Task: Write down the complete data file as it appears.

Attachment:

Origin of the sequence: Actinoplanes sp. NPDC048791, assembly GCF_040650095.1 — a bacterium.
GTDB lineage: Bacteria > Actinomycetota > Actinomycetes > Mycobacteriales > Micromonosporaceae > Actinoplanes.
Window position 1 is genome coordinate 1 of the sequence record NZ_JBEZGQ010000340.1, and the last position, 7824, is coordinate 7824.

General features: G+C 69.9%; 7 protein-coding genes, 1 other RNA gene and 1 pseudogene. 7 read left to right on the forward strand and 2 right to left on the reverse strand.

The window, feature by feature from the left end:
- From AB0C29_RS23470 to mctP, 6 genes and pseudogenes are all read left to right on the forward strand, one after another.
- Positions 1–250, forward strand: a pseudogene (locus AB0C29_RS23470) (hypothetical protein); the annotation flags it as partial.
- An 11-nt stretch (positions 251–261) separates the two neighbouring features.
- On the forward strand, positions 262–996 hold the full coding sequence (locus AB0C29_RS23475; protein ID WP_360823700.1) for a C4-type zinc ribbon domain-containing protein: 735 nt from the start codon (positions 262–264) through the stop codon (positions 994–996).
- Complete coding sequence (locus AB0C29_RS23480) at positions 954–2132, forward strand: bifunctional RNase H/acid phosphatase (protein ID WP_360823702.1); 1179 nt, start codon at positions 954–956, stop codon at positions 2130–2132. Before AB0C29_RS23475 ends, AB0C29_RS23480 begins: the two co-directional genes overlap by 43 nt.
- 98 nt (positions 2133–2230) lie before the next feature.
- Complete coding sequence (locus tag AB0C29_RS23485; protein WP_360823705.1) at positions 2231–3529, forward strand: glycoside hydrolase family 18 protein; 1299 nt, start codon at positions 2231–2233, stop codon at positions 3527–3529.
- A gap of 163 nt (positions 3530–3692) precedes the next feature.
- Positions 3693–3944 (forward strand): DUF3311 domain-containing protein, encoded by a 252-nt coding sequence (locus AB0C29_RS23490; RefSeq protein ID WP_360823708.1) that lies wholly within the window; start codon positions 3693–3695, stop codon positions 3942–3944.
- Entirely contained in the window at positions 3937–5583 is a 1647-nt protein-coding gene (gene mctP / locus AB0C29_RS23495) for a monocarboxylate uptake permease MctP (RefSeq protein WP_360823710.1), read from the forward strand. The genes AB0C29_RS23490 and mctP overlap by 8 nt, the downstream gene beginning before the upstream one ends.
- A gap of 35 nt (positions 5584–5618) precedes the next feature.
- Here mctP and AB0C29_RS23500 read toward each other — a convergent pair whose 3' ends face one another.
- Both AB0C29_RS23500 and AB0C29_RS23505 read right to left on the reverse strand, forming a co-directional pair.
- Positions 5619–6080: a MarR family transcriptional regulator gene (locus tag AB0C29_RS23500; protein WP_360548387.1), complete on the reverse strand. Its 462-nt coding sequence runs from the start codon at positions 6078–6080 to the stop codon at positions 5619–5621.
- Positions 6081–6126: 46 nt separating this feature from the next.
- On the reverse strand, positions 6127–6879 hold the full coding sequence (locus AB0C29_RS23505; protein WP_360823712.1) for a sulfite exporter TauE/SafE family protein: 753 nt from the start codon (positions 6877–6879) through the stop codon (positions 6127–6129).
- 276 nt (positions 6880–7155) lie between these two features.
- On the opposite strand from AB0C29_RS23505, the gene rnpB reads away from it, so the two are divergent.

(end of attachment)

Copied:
Origin of the sequence: Actinoplanes sp. NPDC048791, assembly GCF_040650095.1 — a bacterium.
GTDB lineage: Bacteria > Actinomycetota > Actinomycetes > Mycobacteriales > Micromonosporaceae > Actinoplanes.
Window position 1 is genome coordinate 1 of the sequence record NZ_JBEZGQ010000340.1, and the last position, 7824, is coordinate 7824.

General features: G+C 69.9%; 7 protein-coding genes, 1 other RNA gene and 1 pseudogene. 7 read left to right on the forward strand and 2 right to left on the reverse strand.

The window, feature by feature from the left end:
- From AB0C29_RS23470 to mctP, 6 genes and pseudogenes are all read left to right on the forward strand, one after another.
- Positions 1–250, forward strand: a pseudogene (locus AB0C29_RS23470) (hypothetical protein); the annotation flags it as partial.
- An 11-nt stretch (positions 251–261) separates the two neighbouring features.
- On the forward strand, positions 262–996 hold the full coding sequence (locus AB0C29_RS23475; protein ID WP_360823700.1) for a C4-type zinc ribbon domain-containing protein: 735 nt from the start codon (positions 262–264) through the stop codon (positions 994–996).
- Complete coding sequence (locus AB0C29_RS23480) at positions 954–2132, forward strand: bifunctional RNase H/acid phosphatase (protein ID WP_360823702.1); 1179 nt, start codon at positions 954–956, stop codon at positions 2130–2132. Before AB0C29_RS23475 ends, AB0C29_RS23480 begins: the two co-directional genes overlap by 43 nt.
- 98 nt (positions 2133–2230) lie before the next feature.
- Complete coding sequence (locus tag AB0C29_RS23485; protein WP_360823705.1) at positions 2231–3529, forward strand: glycoside hydrolase family 18 protein; 1299 nt, start codon at positions 2231–2233, stop codon at positions 3527–3529.
- A gap of 163 nt (positions 3530–3692) precedes the next feature.
- Positions 3693–3944 (forward strand): DUF3311 domain-containing protein, encoded by a 252-nt coding sequence (locus AB0C29_RS23490; RefSeq protein ID WP_360823708.1) that lies wholly within the window; start codon positions 3693–3695, stop codon positions 3942–3944.
- Entirely contained in the window at positions 3937–5583 is a 1647-nt protein-coding gene (gene mctP / locus AB0C29_RS23495) for a monocarboxylate uptake permease MctP (RefSeq protein WP_360823710.1), read from the forward strand. The genes AB0C29_RS23490 and mctP overlap by 8 nt, the downstream gene beginning before the upstream one ends.
- A gap of 35 nt (positions 5584–5618) precedes the next feature.
- Here mctP and AB0C29_RS23500 read toward each other — a convergent pair whose 3' ends face one another.
- Both AB0C29_RS23500 and AB0C29_RS23505 read right to left on the reverse strand, forming a co-directional pair.
- Positions 5619–6080: a MarR family transcriptional regulator gene (locus tag AB0C29_RS23500; protein WP_360548387.1), complete on the reverse strand. Its 462-nt coding sequence runs from the start codon at positions 6078–6080 to the stop codon at positions 5619–5621.
- Positions 6081–6126: 46 nt separating this feature from the next.
- On the reverse strand, positions 6127–6879 hold the full coding sequence (locus AB0C29_RS23505; protein WP_360823712.1) for a sulfite exporter TauE/SafE family protein: 753 nt from the start codon (positions 6877–6879) through the stop codon (positions 6127–6129).
- 276 nt (positions 6880–7155) lie between these two features.
- On the opposite strand from AB0C29_RS23505, the gene rnpB reads away from it, so the two are divergent.